- One third of the species of crops cultivated for food are insect pollinated; insects are responsible for the production of many of our favourite foods including strawberries, chocolate, tomatoes, apples and much, much more.
- In addition to food crops, 90% of all wildflowers would become extinct if there were no insects left to pollinate them.
- Worryingly, insect pollinators are experiencing a worldwide decline, as the rise in habitat loss, pesticide usage and the changing climate make survival increasingly difficult.
- Pollinators add an estimated $217 billion to the global economy.
What is the nutrient cycle?
What goes in must come out! The nutrient cycle describes how essential nutrients are continually used, exchanged and recycled between living organisms and the physical environment, which together form an ecosystem.
The nutrient cycle is one of the most fundamental ecosystem processes. Important elements such as nitrogen, phosphorus, hydrogen, oxygen and carbon need to be continually recycled for life to exist. Dead organic matter such as leaves and animal carcasses accumulate on the ground and are broken down by organisms known as detritivores and decomposers. Invertebrates fall into the detritivore category, whereas the term decomposer refers to the smaller fungi and bacteria. The work of these two groups releases nutrients back into the soil, where they can be taken up by plant roots and used again for growth.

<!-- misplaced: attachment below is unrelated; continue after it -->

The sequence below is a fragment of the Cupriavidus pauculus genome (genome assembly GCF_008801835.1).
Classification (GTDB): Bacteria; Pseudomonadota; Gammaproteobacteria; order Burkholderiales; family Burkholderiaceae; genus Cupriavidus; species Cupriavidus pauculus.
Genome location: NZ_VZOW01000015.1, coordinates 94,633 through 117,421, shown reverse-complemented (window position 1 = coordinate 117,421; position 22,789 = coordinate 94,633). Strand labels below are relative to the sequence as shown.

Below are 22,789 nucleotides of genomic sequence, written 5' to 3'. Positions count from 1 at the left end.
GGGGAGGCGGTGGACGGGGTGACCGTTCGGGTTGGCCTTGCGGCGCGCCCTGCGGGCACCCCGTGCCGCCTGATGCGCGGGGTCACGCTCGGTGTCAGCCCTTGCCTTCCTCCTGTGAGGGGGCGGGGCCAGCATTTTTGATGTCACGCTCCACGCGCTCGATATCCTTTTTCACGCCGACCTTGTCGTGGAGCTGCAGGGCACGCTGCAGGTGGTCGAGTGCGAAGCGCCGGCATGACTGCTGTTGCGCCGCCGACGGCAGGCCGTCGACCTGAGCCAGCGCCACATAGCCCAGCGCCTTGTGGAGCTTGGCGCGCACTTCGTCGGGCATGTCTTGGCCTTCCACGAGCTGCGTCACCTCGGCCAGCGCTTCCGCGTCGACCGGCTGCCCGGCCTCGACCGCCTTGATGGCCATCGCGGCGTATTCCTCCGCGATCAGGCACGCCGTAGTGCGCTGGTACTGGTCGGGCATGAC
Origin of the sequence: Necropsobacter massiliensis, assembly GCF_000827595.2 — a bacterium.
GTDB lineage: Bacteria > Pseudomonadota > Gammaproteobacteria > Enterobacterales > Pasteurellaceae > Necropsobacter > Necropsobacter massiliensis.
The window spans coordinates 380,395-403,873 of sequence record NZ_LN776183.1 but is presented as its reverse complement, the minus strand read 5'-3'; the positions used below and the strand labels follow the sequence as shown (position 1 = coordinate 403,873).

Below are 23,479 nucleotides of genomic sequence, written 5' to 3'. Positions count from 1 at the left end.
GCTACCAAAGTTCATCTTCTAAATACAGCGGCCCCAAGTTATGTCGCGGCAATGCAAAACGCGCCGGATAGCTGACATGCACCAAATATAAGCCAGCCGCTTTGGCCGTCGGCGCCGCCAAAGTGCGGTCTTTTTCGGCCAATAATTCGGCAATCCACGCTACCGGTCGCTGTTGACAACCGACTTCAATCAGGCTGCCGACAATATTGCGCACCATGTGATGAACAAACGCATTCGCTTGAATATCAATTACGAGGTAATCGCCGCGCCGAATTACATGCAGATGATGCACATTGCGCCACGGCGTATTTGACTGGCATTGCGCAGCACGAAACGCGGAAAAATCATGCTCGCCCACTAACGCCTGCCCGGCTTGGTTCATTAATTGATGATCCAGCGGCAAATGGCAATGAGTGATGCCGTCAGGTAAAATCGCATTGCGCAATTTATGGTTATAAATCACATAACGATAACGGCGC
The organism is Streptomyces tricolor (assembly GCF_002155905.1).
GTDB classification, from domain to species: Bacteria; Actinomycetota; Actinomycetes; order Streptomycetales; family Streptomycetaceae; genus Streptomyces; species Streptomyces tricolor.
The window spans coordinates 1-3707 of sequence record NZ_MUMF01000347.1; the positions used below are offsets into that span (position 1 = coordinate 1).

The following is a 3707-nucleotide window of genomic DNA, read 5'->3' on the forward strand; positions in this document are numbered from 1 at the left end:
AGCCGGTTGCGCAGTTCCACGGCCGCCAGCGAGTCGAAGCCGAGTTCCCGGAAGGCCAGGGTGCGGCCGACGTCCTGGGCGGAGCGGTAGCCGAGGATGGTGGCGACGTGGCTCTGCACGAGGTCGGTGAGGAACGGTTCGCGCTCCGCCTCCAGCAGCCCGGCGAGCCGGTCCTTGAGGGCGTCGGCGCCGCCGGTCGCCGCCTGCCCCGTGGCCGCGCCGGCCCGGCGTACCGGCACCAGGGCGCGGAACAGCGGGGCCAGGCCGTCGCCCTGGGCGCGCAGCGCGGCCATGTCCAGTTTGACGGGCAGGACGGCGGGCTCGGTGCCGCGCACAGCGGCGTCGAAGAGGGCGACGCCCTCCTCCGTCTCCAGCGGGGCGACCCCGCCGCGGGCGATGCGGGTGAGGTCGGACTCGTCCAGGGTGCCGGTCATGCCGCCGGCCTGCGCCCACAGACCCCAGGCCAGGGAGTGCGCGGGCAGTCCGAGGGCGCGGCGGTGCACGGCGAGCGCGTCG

Many invertebrates are important detritivores, including earthworms, millipedes, slugs, woodlice, beetles, and springtails.
- Earthworms eat decaying plant and animal matter in the soil. By breaking down this organic material and burrowing through the soil they aerate and improve its composition. An abundance of earthworms is a good sign and means you have a healthy garden.
- Dung beetles feed on the faeces of other animals. Because of this they are very important in agriculture. Consuming dung reduces the level of flies and other pests found on farms, which helps to protect livestock.
- Springtails are the most abundant arthropods on earth: one square meter of soil can contain 60,000 individuals! Springtails commonly help with the breakdown of fungi and dead plants. As their name suggests, springtails are able to jump to great heights when disturbed.
- Woodlice are terrestrial crustaceans, closely related to shrimp and lobster. Like many detritivores, they are usually active at night.
Food chains and food webs
All organisms need energy to live. A food chain shows the ways that organisms use and transfer this energy between each other within an ecosystem. Organisms can be grouped together according to the different feeding roles they play within a food chain, called trophic levels. Energy flows up a food chain from lower to higher trophic levels. Within an ecosystem there will be many food chains that overlap and interconnect, forming a complex food web. The complexity of food webs means that they can be very fragile and need to be maintained in order to stay balanced.
Invertebrates are a critical part of food webs, representing a source of food for many animals including birds, frogs, fish and hedgehogs. They occupy several different trophic levels and form a vital link connecting plants and leaf litter with larger animals.